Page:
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City highlights resilience measures during Wildfire Awareness Month

Wednesday, June 1, 2022 by Kali Bramble

The city of Austin is no stranger to irregular weather patterns, with some predicting that near-record May temperatures foreshadow an unusually hot and dry summer. With temperatures rising, staff members across a number of city departments are bolstering their defenses against the threat of wildfires.

In lockstep with nationwide awareness campaigns, City Council declared May Wildfire Awareness Month, voicing its commitment to ramp up resilience measures as the risk of disaster increases. In solidarity, Austin Water Wildland Conservation staff stopped by last Wednesday’s Austin Water Oversight Committee meeting for an update on mitigation strategies.

“In recent months, we’ve experienced several red-flag days and periods of extreme risk. These are also reminiscent of the conditions that we experienced during the 2011 wildfire season that so deeply impacted Central Texas,” said Mayor Pro Tem Alison Alter. “I’m sure I’m not alone in taking those red-flag days as a warning that we must heed to ensure we do everything in our power to keep our community safe and prepared for the next wildfire event.”

Austin’s combination of natural vegetation and urban development makes it uniquely susceptible to wildfire events, with financial analytics service CoreLogic ranking it the fifth-highest-risk city in the nation following California cities Los Angeles, Riverside, San Diego and Sacramento. With nearly 61 percent of Travis County’s homes within 150 feet of wildlands spanning over 40 acres (as well as structures a mile and a half from 750-plus-acre tracts), much of the city’s mitigation strategies have targeted these wildland-urban interface areas.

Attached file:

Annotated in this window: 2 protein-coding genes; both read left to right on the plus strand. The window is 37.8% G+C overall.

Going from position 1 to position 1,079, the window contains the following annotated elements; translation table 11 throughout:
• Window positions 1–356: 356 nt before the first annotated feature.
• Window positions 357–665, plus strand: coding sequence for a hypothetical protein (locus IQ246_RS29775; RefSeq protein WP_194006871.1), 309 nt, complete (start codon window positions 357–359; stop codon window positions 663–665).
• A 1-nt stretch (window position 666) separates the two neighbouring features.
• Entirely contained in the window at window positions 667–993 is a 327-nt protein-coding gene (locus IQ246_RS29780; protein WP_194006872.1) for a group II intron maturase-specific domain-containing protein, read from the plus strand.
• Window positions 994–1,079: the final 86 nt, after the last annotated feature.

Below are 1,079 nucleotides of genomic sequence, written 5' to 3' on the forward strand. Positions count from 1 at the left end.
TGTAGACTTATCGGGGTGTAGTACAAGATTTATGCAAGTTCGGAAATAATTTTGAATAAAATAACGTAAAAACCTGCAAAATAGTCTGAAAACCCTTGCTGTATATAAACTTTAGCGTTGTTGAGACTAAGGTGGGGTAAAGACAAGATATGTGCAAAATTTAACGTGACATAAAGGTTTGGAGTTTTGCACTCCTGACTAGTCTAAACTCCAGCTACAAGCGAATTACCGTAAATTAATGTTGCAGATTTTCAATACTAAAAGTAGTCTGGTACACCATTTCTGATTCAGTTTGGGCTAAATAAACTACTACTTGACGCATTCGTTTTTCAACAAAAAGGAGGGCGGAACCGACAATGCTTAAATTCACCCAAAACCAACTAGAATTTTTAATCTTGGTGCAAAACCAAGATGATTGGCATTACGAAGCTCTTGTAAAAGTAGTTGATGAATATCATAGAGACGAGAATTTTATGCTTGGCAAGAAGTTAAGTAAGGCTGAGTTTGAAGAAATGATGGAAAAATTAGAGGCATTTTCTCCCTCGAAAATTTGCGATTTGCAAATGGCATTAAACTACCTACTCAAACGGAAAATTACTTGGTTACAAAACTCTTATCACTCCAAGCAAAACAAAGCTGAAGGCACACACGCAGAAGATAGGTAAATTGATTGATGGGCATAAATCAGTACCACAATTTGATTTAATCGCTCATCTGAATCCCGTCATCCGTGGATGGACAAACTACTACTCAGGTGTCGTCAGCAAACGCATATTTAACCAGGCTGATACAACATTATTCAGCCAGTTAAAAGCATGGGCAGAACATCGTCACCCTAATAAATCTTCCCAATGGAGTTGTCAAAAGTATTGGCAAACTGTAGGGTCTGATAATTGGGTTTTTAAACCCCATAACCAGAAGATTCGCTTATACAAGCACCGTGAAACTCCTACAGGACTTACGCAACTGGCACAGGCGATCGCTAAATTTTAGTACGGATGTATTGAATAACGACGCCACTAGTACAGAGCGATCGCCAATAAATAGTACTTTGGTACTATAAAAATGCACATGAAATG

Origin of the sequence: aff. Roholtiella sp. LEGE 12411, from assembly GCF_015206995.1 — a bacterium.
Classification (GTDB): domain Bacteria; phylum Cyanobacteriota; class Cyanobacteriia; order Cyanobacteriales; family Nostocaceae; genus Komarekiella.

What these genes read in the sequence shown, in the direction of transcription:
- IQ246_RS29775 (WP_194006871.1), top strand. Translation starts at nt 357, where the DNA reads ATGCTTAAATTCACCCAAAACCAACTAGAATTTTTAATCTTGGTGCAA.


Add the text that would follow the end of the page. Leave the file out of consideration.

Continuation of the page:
While the Wildland-Urban Interface Code passed by City Council last year works to more safely regulate development, Austin Water has also taken on the role of stewarding over 48,000 acres in environmental preserves and city-owned easements. Central to these efforts are shaded fuel breaks that thin out shrubby underbrush and lower tree branches and controlled burning programs that eliminate dried grasses. Both aim to reduce the amount of combustible brush, called “fuel,” that lay the path for wildfires.

Though Austin’s Wildland Conservation Division has made steady progress in its stewardship, topographical features such as steep terrain and thick vegetation make it challenging to get crews both in and out, and regulations protecting the endangered golden-cheeked warbler restrict such operations to a six-month window each year. Furthermore, these tactics pose risks, as evidenced by the Rolling Pines fire earlier this year that sprang from a prescribed burn gone awry.

Still, Austin Water continues to collaborate with other city departments on a number of fire prevention strategies, developing maps to help first responders navigate topographically challenging wildlands and protocols for utility workers to safely install infrastructure in sensitive areas. Staffers also continue to partner with Austin Energy to build safer electric infrastructure, a project especially pertinent in the aftermath of the 2011 Bastrop County Complex fire that destroyed 1600 homes and likely began from power line sparks.

“2011 was a severe and visceral wake-up call to the threat of wildfire in our community,” said Austin Fire Department Assistant Chief Andre de la Reza. “No longer were we ready to just sit in the mornings and read about fires burning up the West Coast. It was now a threat on our doorstep.”

Those hoping to take their own measures for wildfire preparedness can visit Austin’s Wildfire Hub for a number of resources on disaster prevention and education.

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